A guid new year

This intriguing piece came with a collection of other small items in a finely decorated box. All were donated by the family of George Bain. It is a small wooden block, onto which has been screwed an engraved metal plate.

The cut corner, jagged lower edge and damaged decorative swirl suggest to me that it was once larger. Perhaps it was originally part of a printing block for one of Bain’s commercially produced Celtic greetings cards.

Re-imaging the Book of Durrow

The work is a reproduction of the opening double page of St John’s Gospel in the Book of Durrow. I have created the work on rag paper using archival watercolours, acrylic ink with added gesso and 24 carat gold leaf embellishment aimed at giving the modern viewer an appreciation of the. wonder and awe with which 7th and 8th century readers of the manuscript must have held the pages.

Erne Lake

Original design composed of a single-unbroken line. Erne Lake was executed by screen printing on watercolor paper. A gold size was screened and gilded with aluminum leaf, a transparent green glaze was printed over the aluminum leaf and the darker green was printed as a knock-out.

Re-imaging the Book of Durrow: the opening double pages of Luke’s Gospel

It is difficult for people in the 21st century, routinely surrounded by colours of every hue, to imagine how the sight of the Book of Durrow would have affected viewers in the late 600s AD. I have attempted to convey some of this wonder by recreating pages in watercolour and ink using modern lightfast organic pigments augmented with raised gesso and 24 carat gold leaf in the manner of later medieval illuminated manuscripts.

While this treatment may seem like heresy to some, I argue that my own experience when I first witnessed the transformation that the addition of polished gold brought to the designs was a valuable addition to my understanding of the experiences of 7th century and later early medieval viewers of these books. The addition of polished gold leaf not only adds the experience of ‘the Light of the World’ reflecting out of each page, but it also helps tie the designs more firmly to the Eastern manuscript traditions of Byzantine and Greek Orthodox religious art.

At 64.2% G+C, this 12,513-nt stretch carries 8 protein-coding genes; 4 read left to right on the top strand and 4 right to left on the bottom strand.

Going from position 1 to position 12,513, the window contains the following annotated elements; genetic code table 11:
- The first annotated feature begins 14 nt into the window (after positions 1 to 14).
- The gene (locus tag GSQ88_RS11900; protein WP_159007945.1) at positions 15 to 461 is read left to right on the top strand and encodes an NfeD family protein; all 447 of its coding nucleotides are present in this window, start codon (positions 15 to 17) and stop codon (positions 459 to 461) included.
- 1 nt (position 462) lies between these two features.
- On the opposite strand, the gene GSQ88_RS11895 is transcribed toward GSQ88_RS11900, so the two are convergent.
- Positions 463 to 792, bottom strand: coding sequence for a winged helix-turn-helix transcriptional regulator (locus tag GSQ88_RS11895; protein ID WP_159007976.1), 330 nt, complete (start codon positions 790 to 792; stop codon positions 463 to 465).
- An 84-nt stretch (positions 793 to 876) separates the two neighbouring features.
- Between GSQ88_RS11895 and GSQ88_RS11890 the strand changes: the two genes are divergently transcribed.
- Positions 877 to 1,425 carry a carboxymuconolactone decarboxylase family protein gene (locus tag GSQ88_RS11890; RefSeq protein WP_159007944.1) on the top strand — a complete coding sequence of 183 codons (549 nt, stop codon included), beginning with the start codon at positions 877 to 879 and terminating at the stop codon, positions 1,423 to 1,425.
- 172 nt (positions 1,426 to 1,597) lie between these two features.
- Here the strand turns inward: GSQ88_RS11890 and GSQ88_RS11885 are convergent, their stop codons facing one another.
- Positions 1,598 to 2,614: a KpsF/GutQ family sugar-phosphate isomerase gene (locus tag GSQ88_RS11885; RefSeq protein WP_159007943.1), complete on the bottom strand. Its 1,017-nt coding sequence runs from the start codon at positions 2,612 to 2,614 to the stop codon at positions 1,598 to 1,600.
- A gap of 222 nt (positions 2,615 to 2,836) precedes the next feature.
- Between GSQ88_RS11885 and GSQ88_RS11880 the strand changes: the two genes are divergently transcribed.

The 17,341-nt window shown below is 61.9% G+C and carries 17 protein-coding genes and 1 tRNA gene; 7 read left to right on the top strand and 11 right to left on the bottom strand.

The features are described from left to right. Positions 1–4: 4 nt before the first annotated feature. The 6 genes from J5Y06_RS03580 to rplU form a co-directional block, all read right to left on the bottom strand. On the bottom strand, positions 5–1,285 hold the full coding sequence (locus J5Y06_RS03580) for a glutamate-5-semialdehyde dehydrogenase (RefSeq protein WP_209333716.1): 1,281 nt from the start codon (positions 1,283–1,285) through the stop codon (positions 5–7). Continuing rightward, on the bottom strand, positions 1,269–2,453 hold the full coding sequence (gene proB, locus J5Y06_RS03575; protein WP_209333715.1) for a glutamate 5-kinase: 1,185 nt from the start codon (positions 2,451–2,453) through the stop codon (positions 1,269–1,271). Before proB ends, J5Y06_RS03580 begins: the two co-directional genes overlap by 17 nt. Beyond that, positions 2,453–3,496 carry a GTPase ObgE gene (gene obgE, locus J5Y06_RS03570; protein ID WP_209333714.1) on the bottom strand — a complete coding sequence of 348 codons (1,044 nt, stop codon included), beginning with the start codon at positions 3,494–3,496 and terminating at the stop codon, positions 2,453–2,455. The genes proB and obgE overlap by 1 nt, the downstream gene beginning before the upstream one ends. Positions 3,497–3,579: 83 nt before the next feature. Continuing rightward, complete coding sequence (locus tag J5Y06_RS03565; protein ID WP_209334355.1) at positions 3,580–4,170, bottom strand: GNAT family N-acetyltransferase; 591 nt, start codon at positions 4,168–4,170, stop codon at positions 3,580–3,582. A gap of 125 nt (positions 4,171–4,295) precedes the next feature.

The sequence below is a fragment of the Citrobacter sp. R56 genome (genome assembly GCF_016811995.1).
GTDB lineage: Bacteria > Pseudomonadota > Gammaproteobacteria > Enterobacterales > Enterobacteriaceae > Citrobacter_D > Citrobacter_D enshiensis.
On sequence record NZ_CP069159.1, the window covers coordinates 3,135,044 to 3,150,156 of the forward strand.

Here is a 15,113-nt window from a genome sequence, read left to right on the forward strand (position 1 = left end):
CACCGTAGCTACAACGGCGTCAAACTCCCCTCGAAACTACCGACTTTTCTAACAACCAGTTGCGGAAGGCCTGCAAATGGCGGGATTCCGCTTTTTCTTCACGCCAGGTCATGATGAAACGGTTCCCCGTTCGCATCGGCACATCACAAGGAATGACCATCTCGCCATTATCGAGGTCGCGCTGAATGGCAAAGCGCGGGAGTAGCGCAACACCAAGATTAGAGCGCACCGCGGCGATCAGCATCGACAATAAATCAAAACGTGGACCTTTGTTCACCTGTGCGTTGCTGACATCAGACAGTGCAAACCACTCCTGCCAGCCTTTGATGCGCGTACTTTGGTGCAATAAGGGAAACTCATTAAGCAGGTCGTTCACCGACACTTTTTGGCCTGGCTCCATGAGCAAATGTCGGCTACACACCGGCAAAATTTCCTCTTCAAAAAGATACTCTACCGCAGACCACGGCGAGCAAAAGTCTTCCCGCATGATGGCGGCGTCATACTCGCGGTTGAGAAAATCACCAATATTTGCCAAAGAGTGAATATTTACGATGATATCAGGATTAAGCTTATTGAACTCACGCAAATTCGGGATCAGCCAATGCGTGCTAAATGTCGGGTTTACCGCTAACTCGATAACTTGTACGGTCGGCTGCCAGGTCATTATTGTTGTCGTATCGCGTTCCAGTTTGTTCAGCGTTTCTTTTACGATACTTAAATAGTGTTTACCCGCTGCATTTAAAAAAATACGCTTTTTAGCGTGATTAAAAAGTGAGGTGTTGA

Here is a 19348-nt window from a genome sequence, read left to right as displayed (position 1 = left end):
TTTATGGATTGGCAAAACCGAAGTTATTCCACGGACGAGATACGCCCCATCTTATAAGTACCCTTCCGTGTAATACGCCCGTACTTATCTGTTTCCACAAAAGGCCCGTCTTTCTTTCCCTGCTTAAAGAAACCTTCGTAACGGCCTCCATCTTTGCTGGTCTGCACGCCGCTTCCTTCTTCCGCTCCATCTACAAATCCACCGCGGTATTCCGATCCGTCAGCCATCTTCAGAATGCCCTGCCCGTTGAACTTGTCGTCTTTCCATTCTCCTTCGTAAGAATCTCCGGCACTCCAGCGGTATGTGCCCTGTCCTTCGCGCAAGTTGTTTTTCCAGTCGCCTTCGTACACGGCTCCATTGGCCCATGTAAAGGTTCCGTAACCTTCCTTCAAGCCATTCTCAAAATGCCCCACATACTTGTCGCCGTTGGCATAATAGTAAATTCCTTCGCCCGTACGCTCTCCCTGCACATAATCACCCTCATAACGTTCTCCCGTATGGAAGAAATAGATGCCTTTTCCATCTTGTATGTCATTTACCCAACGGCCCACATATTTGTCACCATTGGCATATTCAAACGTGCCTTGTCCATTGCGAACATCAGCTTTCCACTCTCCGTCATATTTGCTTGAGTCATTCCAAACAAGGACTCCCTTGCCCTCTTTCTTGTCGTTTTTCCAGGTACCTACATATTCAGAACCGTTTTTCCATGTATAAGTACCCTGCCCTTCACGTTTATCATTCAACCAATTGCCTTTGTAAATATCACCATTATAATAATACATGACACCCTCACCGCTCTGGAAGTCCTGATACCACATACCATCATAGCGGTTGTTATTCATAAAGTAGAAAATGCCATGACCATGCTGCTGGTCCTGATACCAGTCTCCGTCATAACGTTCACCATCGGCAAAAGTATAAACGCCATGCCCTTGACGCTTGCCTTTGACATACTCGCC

Re-imagining Luke’s Incipit Pages in the Book of Durrow

This is a further attempt at reproducing a double page illumination from the Book of Durrow in modern organic watercolour pigments similar in tone to how the pages might have looked when first illuminated back around 680 AD.

I have again embellished some areas of the illumination with raised gesso and 24 carat gold leaf in an attempt to give modern eyes the sense of awe and wonder that the original manuscript might have induced in the world of mainly muted tones in the 7th century.

Avonmore Lake

Key pattern. Design is composed of a single, unbroken line. This design is one of three variants I completed of the ”Mother” unit. Celtic/Insular art is time and labor intensive, which is why I work in screen prints. Screen printing is a venerable medium that allows me to print a series, that can be shared. Avonmore Lake is a transparent violet glaze over aluminum leaf.

Cladagh Lake

The entire center design is composed of a single unbroken line. The finished piece was achieved by silk screening, gilding in aluminum leaf and printing a transparent blue glaze over the leaf. The design is composed of a single motif (unit), joined, repeated and drafted to conform it to a circle. I also made 3 variations (not shown) as rectangular designs that highlite the versatility of the original unit.

Two-colour belt

This belt, with its aluminium openwork buckle, has a refined design of two coloured interlace along its length. This is an unusual pattern. Each single strand is painted in two colours side by side. When two colours are normally suggested by Bain the design would be formed as two-strand interlace.

The dark-brown leather pieces, with yellow and green interlace, are stitched together. The buckle is engraved with a simple knotwork design highlighted in green and orange-yellow. These colours draw the eye to the simple figure-of-eight twist of knotwork.

Belted interlace

This belt is made of five sections of dyed leather that are joined with over-stitched thongs. The longest section would lie around the back of the wearer. A silver-white paint line creates the open, single-strand, interlace design. The rounded buckle is cut from aluminium. It is engraved with a pattern copied from one of the stones in Meigle Museum. A green-blue colour is used to emphasise it.

This and another belt were donated to the museum by the Bain family, along with other small objects. All had been kept in a decorated, lidded box.

Knotwork in copper

The embossed knotwork on this very thin sheet of copper is set within two concentric circles. Looking at other items in the collection we think we know what it relates to. George Bain made a leather handbag for his wife, Jessie, in 1937. One side has this knotwork design embossed into it, the other side has a key pattern.

Copper is a soft metal and wouldn’t usually be used as a former for embossing. Nevertheless, this is the right size and has the same design as that on Jessie’s handbag. Perhaps it was used for transferring the pattern? Maybe the four small holes at the side were used to hold the former and leather in position. If so, the leather must have been quite damp for a successful transfer.

Alternatively this copper sheet is a completely separate piece, crafted in its own right. The pattern is created from the back, a technique known as repoussé work. It is based on knotwork designs set in panels, such as those in gospel books like the Book of Durrow.